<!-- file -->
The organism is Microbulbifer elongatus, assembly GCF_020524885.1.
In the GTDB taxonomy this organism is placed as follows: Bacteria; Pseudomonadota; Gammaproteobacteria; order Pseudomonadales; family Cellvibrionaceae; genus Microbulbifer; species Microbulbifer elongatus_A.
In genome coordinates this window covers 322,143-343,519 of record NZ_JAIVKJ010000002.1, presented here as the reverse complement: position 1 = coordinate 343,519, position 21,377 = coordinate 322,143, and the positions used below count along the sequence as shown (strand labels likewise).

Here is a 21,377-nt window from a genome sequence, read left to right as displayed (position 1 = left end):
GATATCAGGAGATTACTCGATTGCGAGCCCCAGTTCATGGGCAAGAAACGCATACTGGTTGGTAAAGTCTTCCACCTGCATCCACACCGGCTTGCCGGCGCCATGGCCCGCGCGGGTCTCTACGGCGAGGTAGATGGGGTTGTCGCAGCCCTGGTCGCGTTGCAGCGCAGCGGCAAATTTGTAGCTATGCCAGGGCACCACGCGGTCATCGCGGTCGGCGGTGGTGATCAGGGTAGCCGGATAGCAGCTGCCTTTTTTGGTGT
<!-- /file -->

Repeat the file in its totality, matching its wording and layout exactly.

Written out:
The organism is Microbulbifer elongatus, assembly GCF_020524885.1.
In the GTDB taxonomy this organism is placed as follows: Bacteria; Pseudomonadota; Gammaproteobacteria; order Pseudomonadales; family Cellvibrionaceae; genus Microbulbifer; species Microbulbifer elongatus_A.
In genome coordinates this window covers 322,143-343,519 of record NZ_JAIVKJ010000002.1, presented here as the reverse complement: position 1 = coordinate 343,519, position 21,377 = coordinate 322,143, and the positions used below count along the sequence as shown (strand labels likewise).

Here is a 21,377-nt window from a genome sequence, read left to right as displayed (position 1 = left end):
GATATCAGGAGATTACTCGATTGCGAGCCCCAGTTCATGGGCAAGAAACGCATACTGGTTGGTAAAGTCTTCCACCTGCATCCACACCGGCTTGCCGGCGCCATGGCCCGCGCGGGTCTCTACGGCGAGGTAGATGGGGTTGTCGCAGCCCTGGTCGCGTTGCAGCGCAGCGGCAAATTTGTAGCTATGCCAGGGCACCACGCGGTCATCGCGGTCGGCGGTGGTGATCAGGGTAGCCGGATAGCAGCTGCCTTTTTTGGTGT